Renewable energy sources—solar and wind in particular—are hot right now, with a lot of talented engineers trying to make them mainstream energy sources for a wide range of applications. Economics aside, this is more easily said than done, for both large-scale projects and small-scale applications.
For residential and commercial installations, solar and wind power sources are highly complementary, since each is primarily available when the other isn’t. However, integrating these two intermittent power sources into a reliable source of energy requires some sophisticated power electronics: maximum power point trackers (MPPT), microinverters, DC-DC converters, and specialized power management techniques—and that's before you even consider connecting to the grid.
If you’re planning a stand-alone solar system, say for your cabin in the mountains, you have some serious system-level design ahead of you, starting with calculating the supply of and demand for energy as well as how much storage capacity you’ll need to compensate for imbalances between the two; in many cases, the cost of storage will constitute a significant percentage of your total system cost. If, on the other hand, you’d prefer to put your excess capacity back into the power grid to be drawn against later, you’re taking on some additional technical and regulatory challenges.
Also, on Thursday, November 10 EE Times is presenting a virtual event, Power Solutions: Smart Energy Technologies and Techniques, that is directly on point. One of the panels—Power Electronics and Alternative Energy—will address the issues we’ve raised here. The panel takes place from 2:00-3:00 PM EST and includes experts from Power Integrations, Microsemi, Cymbet, and Powercast. I’ll be asking them some leading questions, and you’re welcome to submit some of your own. This is a chance to ‘grill the gurus’ in real time.
Earlier on Thursday there’s a panel that addresses the use of alternative energy sources on the micro level, Energy Harvesting and Micropower Sources (11:15 AM – 12:15 PM EST). Ultra-low-power wireless sensor networks must work for years on tiny batteries, supplemented by local ambient power sources such as light, heat, vibration, RF, and more. This panel will explain how to harness, store, utilize, and manage the small amounts of power available from these alternative energy sources. Here’s your chance to learn from and directly question energy harvesting experts from Texas Instruments, Microchip, Linear Technology, and Digi-Key.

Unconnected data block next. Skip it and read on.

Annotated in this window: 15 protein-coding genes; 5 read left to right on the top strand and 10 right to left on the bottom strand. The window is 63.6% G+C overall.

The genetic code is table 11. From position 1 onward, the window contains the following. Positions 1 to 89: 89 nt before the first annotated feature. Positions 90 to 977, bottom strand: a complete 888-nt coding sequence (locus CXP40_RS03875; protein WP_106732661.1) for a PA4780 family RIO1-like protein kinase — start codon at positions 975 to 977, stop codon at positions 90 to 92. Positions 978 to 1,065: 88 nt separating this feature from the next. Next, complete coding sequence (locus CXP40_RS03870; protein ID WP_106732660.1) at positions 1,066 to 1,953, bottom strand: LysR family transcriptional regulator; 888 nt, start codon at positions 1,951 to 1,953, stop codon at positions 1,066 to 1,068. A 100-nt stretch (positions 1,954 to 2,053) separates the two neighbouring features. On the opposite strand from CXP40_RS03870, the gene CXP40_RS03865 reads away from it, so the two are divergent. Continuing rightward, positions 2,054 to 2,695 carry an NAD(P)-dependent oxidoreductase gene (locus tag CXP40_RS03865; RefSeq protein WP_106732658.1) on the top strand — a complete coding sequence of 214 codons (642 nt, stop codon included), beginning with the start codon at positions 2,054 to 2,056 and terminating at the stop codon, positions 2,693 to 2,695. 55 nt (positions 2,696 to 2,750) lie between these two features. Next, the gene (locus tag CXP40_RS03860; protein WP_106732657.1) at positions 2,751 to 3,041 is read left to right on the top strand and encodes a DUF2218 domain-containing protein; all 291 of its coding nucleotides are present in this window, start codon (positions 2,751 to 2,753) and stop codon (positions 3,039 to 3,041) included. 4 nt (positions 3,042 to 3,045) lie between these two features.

If you’ve read this far you’re definitely the person for whom this event was intended. I hope you’ll join us on Thursday for a lively and informative series of sessions. Please click here to learn more and to register.
These two crash courses are greatly helpful in providing baseline awareness to the beginners like me on this topic. A few days back I was planning to check options to install a solar system to charge the inverter battery in our house. This came to my notice at the right time :) Thanks!
David Patterson, known for his pioneering research that led to RAID, clusters and more, is part of a team at UC Berkeley that recently made its RISC-V processor architecture an open source hardware offering. We talk with Patterson and one of his colleagues behind the effort about the opportunities they see, what new kinds of designs they hope to enable and what it means for today’s commercial processor giants such as Intel, ARM and Imagination Technologies.